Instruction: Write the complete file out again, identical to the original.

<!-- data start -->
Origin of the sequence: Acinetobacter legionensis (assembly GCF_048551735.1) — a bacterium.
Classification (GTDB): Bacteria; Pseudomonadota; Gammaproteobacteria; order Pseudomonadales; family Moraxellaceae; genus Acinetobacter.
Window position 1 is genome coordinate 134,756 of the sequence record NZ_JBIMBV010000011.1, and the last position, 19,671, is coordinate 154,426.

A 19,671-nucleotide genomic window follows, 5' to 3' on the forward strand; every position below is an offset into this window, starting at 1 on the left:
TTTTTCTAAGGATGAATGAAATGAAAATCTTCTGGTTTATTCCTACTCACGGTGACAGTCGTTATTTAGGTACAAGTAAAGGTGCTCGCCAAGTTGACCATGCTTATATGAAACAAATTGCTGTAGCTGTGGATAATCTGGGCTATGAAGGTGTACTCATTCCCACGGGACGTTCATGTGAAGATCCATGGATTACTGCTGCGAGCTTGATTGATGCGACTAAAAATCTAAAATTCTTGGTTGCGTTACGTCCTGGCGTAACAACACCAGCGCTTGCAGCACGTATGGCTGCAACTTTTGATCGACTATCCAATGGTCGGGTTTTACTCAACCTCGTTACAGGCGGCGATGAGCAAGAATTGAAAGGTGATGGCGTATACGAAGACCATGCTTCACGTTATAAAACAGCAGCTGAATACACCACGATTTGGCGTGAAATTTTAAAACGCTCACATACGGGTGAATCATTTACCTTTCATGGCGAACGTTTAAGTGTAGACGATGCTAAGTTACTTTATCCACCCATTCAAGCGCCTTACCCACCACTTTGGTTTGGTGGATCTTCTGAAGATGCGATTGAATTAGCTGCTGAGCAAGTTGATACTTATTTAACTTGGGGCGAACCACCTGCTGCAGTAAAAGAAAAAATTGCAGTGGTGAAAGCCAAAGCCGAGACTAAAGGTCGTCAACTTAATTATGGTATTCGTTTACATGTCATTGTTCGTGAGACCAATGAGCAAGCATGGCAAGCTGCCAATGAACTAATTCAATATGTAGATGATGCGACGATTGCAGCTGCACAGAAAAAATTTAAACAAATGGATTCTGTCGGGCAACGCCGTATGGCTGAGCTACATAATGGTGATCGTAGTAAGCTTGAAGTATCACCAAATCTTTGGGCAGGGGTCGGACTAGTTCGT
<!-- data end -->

Origin of the sequence: Acinetobacter legionensis (assembly GCF_048551735.1) — a bacterium.
Classification (GTDB): Bacteria; Pseudomonadota; Gammaproteobacteria; order Pseudomonadales; family Moraxellaceae; genus Acinetobacter.
Window position 1 is genome coordinate 134,756 of the sequence record NZ_JBIMBV010000011.1, and the last position, 19,671, is coordinate 154,426.

A 19,671-nucleotide genomic window follows, 5' to 3' on the forward strand; every position below is an offset into this window, starting at 1 on the left:
TTTTTCTAAGGATGAATGAAATGAAAATCTTCTGGTTTATTCCTACTCACGGTGACAGTCGTTATTTAGGTACAAGTAAAGGTGCTCGCCAAGTTGACCATGCTTATATGAAACAAATTGCTGTAGCTGTGGATAATCTGGGCTATGAAGGTGTACTCATTCCCACGGGACGTTCATGTGAAGATCCATGGATTACTGCTGCGAGCTTGATTGATGCGACTAAAAATCTAAAATTCTTGGTTGCGTTACGTCCTGGCGTAACAACACCAGCGCTTGCAGCACGTATGGCTGCAACTTTTGATCGACTATCCAATGGTCGGGTTTTACTCAACCTCGTTACAGGCGGCGATGAGCAAGAATTGAAAGGTGATGGCGTATACGAAGACCATGCTTCACGTTATAAAACAGCAGCTGAATACACCACGATTTGGCGTGAAATTTTAAAACGCTCACATACGGGTGAATCATTTACCTTTCATGGCGAACGTTTAAGTGTAGACGATGCTAAGTTACTTTATCCACCCATTCAAGCGCCTTACCCACCACTTTGGTTTGGTGGATCTTCTGAAGATGCGATTGAATTAGCTGCTGAGCAAGTTGATACTTATTTAACTTGGGGCGAACCACCTGCTGCAGTAAAAGAAAAAATTGCAGTGGTGAAAGCCAAAGCCGAGACTAAAGGTCGTCAACTTAATTATGGTATTCGTTTACATGTCATTGTTCGTGAGACCAATGAGCAAGCATGGCAAGCTGCCAATGAACTAATTCAATATGTAGATGATGCGACGATTGCAGCTGCACAGAAAAAATTTAAACAAATGGATTCTGTCGGGCAACGCCGTATGGCTGAGCTACATAATGGTGATCGTAGTAAGCTTGAAGTATCACCAAATCTTTGGGCAGGGGTCGGACTAGTTCGT